Music & Lyrics: Not the Hugh Grant & Drew Barrymore Version

What does music exactly do for the writing process? The relationship between music and poetry is anomalous and transforms into something alluring for the writer and the reader. Almost every writer knows if they work well with music; some try to switch up the rhythm of the writing practice by incorporating music or eliminating it from their process. How does it amplify the shifts and the beat of the language? Is the narrative dissimilar when you listen compared to when you don’t?

Writers like Hanif Abdurraqib embody the true essence of how music interacts with poetry and performance. In Hanif’s poem, “It’s Not Like Nikola Tesla Knew All of Those People Were Going to Die,” you can feel the rhythm that he put into: "Everyone wants to write about god / but no one wants to imagine their god / as the finger trembling inside a grenade / pin’s ring or the red vine of blood coughed into a child’s palm/ while they cradle the head of a dying parent. In his new book, Go Ahead in the Rain: Notes to a Tribe Called Quest, Hanif dives deep into the musical group, A Tribe Called Quest, that transformed rap in the early 90’s. A book review of Hanif’s new work that challenges hip hop history can be found here. Hanif has become the new age icon for the triple edge sword of the musician, poet, and critic.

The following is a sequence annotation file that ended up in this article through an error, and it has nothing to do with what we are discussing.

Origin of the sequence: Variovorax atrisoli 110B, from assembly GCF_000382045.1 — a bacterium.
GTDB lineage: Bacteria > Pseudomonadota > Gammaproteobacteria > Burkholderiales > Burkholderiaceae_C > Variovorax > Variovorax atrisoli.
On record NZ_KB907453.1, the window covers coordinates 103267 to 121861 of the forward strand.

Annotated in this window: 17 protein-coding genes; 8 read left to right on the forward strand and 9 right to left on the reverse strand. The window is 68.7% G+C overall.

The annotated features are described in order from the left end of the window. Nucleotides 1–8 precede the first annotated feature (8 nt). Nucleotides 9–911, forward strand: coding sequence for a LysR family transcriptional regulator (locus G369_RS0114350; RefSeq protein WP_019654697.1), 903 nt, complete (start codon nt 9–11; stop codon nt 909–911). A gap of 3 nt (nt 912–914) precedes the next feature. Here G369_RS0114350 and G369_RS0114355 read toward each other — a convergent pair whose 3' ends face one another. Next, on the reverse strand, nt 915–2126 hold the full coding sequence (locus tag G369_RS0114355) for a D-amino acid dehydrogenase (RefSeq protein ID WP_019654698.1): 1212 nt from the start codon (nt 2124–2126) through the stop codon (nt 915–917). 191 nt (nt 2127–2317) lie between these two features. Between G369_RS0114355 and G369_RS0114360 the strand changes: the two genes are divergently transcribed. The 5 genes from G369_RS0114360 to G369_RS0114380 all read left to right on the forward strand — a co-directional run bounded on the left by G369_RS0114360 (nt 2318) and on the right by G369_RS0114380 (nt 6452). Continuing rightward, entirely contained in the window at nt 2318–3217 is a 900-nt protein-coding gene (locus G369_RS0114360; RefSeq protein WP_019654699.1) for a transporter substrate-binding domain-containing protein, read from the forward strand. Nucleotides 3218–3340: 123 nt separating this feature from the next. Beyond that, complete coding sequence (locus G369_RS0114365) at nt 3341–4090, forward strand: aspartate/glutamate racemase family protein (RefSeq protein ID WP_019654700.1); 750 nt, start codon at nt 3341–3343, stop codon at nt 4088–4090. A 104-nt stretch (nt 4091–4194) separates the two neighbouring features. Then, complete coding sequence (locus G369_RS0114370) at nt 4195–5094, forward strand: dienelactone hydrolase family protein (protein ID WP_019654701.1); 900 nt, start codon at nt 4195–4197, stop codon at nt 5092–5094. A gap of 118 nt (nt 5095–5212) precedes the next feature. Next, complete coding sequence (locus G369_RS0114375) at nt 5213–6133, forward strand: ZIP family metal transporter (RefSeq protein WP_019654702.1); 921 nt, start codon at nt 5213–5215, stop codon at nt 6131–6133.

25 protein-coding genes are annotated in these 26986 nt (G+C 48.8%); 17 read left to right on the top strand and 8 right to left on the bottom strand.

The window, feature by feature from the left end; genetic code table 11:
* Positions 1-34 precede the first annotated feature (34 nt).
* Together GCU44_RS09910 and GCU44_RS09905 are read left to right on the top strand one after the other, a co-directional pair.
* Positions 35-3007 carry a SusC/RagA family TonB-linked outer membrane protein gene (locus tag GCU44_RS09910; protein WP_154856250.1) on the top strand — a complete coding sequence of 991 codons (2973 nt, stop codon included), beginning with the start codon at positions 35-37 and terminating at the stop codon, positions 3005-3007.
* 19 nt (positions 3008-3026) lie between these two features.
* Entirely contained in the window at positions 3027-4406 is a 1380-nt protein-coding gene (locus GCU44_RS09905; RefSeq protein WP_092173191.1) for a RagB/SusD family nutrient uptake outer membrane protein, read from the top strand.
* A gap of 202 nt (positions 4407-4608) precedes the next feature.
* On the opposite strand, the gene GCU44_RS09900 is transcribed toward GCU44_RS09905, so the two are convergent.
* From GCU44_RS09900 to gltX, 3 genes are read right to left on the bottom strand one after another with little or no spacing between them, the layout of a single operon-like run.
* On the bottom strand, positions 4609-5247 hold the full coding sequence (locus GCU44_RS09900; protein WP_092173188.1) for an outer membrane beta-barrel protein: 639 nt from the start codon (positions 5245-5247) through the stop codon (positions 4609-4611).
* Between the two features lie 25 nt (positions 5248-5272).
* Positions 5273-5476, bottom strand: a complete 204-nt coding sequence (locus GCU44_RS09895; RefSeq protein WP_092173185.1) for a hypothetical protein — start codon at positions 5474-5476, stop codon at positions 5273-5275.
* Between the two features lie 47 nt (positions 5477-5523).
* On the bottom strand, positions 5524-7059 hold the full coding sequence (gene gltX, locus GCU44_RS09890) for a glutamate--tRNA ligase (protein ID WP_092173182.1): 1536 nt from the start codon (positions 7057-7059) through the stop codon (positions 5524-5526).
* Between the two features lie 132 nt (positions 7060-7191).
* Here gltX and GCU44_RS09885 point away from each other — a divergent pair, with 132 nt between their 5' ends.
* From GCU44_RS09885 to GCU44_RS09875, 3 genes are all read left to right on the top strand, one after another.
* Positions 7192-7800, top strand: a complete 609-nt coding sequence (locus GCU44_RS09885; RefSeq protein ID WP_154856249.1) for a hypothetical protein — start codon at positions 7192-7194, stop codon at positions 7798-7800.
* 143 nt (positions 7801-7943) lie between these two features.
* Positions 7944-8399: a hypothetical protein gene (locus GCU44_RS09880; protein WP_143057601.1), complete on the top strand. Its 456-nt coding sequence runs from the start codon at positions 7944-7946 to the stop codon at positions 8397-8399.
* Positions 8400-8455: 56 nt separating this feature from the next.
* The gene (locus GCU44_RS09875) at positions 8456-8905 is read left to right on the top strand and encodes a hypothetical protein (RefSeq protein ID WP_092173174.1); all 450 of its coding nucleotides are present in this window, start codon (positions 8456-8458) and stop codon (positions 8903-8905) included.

Other genres like metal might be hard to see on the page (though I’d argue that white space has a very metal undertone to it), but the lyrics that come from Alternative or R&B can be easily interpreted in the eye of the writer. Writing a poem with the intention of the lyrics you're listening to can bring out something else in the poem, nevertheless, different kinds of music engage writers in various ways. Despite the genre you’re tied to, the strange but intimate relationship between music and the written word is engaging.

I made this playlist of the music we like to write to. You can listen to this playlist while your folding your laundry or when you sit down to write. I’ve tried it, and it works for both.


Xoxo- Sara (Assistant Web Editor)

Washington Square